36″ x 27″ Acrylic on canvas. Someone gave me a 32oz jar of Golden Cadmium Orange… that’s a lot of orange. Instead of the usual neutral underpainting, I took a palate knife and lathered the canvas with Gritty Orange… to see what I could do with it. This is what happened.
This is not how most humans, for most of our existence on this planet lived. This is a capitalist disease! And nowhere has it advanced to the deadly level that we see in the USA.
I’m in a desperate situation. Not sure I will be in a place I will want to choose to remain alive in another 3 weeks.
Tryin to think beyond my personal problems here–why is this happening? Asking this, so it’s about more than me.
Goin through this–desperate to find a place to live, a place where I don’t have to give up what keeps me alive–making art–makes me think, if I had money, I’d buy a big house, low rent or free for a communal core, with extra rooms and lottsa soffa space, so people coming to actions from out of town, or comrades passing through, or people in need of emergency shelter would have a place.
We need those kinda communal shelters. Something I’ve had on my mind for more than more than 50 years. In 1970 we bought a big fixer upper in Powelton, group of us–with one person putting up most of the initial money. Should be places like that all over the city. It is STUPID and WASTEFUL and socially destructive, the way we live in isolated units now. It takes learning new habits, new values, but makes so much more sense.
More than 50 years later, I’m haunted by some needless deaths in an apt house I was living in–old people without family alone in their flats. Most deadly for older people as they lose their health. A person alone in an apt, without family or friends, is in a place as unhealthy for mental health as solitary confinement. We put people–with disabilities, the very elderly–in Capitalist Solitary!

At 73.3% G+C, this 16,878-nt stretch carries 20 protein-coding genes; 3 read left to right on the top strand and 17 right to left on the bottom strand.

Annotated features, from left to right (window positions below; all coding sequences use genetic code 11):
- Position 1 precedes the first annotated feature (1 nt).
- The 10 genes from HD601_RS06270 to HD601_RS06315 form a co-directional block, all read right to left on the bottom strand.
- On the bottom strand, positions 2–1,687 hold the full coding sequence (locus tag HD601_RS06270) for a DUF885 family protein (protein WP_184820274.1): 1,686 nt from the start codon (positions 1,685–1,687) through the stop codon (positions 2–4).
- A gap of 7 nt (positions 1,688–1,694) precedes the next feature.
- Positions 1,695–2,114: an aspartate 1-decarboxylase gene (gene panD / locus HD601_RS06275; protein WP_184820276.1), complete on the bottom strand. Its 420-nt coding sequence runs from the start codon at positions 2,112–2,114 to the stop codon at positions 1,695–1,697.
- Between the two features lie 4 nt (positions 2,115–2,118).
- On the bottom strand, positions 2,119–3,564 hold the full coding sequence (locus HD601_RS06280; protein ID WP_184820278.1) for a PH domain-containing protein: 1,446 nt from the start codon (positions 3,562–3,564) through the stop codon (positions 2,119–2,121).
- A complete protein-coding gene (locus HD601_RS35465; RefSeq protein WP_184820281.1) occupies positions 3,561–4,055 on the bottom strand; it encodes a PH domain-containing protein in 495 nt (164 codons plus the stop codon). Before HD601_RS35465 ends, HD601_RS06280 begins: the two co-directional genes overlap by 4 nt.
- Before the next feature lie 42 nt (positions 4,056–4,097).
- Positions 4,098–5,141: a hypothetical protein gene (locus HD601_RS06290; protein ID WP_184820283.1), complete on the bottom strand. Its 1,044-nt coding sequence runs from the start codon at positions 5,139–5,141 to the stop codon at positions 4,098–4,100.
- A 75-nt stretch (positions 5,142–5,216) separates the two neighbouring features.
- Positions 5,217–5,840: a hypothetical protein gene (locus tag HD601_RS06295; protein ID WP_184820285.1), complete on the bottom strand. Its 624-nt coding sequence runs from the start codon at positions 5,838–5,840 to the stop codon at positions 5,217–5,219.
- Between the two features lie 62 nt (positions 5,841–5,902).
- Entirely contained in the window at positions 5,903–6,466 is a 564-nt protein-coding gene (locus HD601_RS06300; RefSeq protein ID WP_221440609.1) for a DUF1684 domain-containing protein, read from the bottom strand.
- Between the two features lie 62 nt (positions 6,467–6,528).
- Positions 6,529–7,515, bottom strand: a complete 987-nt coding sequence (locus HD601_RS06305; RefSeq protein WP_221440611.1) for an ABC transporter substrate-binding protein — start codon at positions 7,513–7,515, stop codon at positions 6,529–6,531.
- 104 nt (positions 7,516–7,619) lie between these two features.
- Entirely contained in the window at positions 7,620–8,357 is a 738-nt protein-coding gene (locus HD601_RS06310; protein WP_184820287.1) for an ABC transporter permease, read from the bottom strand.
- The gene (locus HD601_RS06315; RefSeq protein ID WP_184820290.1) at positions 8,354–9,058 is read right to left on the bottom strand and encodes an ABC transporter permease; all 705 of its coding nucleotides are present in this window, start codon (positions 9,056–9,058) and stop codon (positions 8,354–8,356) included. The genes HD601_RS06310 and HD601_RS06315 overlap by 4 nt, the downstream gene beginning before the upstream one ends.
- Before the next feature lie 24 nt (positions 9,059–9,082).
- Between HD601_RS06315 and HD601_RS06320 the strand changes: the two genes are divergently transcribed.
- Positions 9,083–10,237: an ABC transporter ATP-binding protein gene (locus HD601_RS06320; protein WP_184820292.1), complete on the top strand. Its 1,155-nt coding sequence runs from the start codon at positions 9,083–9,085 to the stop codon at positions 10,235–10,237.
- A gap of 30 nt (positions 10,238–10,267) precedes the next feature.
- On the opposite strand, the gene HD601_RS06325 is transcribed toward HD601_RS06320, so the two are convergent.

It’s so unnecessary! We don’t have to choose to live like this! We can change how we arrange our common lives–this is something in our power. We don’t have to wait for the revolution! We can BE that part of the revolution!
This is a concern of lifetime for me… a ‘concern’ the way older Quakers used the word. Does anyone care or think about this? How we could actually DO something to change how we live together–with profound consequences that would echo through the whole economic political social universe!
How many hundred thousand houses in Philly? If 5% of them went communal, most, if not all, of our les sans toit, would no longer be living on the street. And for those in need of more intense medical and psychological care, that same kind of housing, with people with training and skills needed to deal with those problems, would be able to take even THEM in. This is like, Street Medic Ethos–raised to the level most street medics actually would aspire to.
We need to think seriously about organizing on THIS level–on how we live–on learning to live together, caring for one another, in the world we want to make happen.